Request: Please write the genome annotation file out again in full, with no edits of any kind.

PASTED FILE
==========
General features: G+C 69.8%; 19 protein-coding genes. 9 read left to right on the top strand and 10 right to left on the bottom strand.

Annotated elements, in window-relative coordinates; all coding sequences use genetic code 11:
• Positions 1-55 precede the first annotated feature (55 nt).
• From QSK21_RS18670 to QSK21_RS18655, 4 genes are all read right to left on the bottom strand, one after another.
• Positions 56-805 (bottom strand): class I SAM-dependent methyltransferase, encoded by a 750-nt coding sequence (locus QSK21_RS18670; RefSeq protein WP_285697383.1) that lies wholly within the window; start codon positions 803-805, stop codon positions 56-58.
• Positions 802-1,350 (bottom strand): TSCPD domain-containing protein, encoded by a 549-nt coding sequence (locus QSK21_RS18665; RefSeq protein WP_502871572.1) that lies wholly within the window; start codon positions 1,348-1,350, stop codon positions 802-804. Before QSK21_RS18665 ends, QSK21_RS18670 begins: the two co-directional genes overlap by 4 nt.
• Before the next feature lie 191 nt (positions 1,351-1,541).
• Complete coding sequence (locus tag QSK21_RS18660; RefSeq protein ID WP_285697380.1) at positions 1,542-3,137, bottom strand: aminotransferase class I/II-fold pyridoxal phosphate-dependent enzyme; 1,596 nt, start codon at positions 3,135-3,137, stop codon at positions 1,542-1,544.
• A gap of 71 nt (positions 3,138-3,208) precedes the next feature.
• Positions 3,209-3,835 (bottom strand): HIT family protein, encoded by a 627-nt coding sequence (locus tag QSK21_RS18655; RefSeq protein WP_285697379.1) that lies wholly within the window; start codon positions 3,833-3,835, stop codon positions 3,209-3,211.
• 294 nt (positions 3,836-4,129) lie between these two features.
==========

General features: G+C 69.8%; 19 protein-coding genes. 9 read left to right on the top strand and 10 right to left on the bottom strand.

Annotated elements, in window-relative coordinates; all coding sequences use genetic code 11:
• Positions 1-55 precede the first annotated feature (55 nt).
• From QSK21_RS18670 to QSK21_RS18655, 4 genes are all read right to left on the bottom strand, one after another.
• Positions 56-805 (bottom strand): class I SAM-dependent methyltransferase, encoded by a 750-nt coding sequence (locus QSK21_RS18670; RefSeq protein WP_285697383.1) that lies wholly within the window; start codon positions 803-805, stop codon positions 56-58.
• Positions 802-1,350 (bottom strand): TSCPD domain-containing protein, encoded by a 549-nt coding sequence (locus QSK21_RS18665; RefSeq protein WP_502871572.1) that lies wholly within the window; start codon positions 1,348-1,350, stop codon positions 802-804. Before QSK21_RS18665 ends, QSK21_RS18670 begins: the two co-directional genes overlap by 4 nt.
• Before the next feature lie 191 nt (positions 1,351-1,541).
• Complete coding sequence (locus tag QSK21_RS18660; RefSeq protein ID WP_285697380.1) at positions 1,542-3,137, bottom strand: aminotransferase class I/II-fold pyridoxal phosphate-dependent enzyme; 1,596 nt, start codon at positions 3,135-3,137, stop codon at positions 1,542-1,544.
• A gap of 71 nt (positions 3,138-3,208) precedes the next feature.
• Positions 3,209-3,835 (bottom strand): HIT family protein, encoded by a 627-nt coding sequence (locus tag QSK21_RS18655; RefSeq protein WP_285697379.1) that lies wholly within the window; start codon positions 3,833-3,835, stop codon positions 3,209-3,211.
• 294 nt (positions 3,836-4,129) lie between these two features.